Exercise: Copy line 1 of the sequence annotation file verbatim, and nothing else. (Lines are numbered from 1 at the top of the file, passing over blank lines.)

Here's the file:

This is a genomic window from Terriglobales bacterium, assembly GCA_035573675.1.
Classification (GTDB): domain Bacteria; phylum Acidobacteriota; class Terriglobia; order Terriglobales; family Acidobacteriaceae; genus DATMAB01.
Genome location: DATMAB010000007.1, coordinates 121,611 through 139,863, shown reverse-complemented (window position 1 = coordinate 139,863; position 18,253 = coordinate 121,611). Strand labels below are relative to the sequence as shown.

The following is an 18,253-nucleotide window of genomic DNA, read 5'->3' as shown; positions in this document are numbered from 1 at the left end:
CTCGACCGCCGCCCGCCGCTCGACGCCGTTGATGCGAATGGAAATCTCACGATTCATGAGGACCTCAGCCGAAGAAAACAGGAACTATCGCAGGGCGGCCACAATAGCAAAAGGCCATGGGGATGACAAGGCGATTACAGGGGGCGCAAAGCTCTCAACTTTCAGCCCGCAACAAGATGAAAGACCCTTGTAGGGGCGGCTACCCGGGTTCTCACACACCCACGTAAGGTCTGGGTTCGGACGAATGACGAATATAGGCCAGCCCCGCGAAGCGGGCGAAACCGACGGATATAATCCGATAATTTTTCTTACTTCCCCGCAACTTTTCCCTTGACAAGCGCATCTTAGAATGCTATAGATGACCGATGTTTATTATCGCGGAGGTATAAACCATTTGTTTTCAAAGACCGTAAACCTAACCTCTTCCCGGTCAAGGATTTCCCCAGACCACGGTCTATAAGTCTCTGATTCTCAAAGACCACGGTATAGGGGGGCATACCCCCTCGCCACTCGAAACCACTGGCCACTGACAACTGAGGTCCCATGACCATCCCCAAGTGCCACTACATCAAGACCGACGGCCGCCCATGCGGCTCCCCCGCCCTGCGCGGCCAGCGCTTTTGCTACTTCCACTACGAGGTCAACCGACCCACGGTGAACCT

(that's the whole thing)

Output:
This is a genomic window from Terriglobales bacterium, assembly GCA_035573675.1.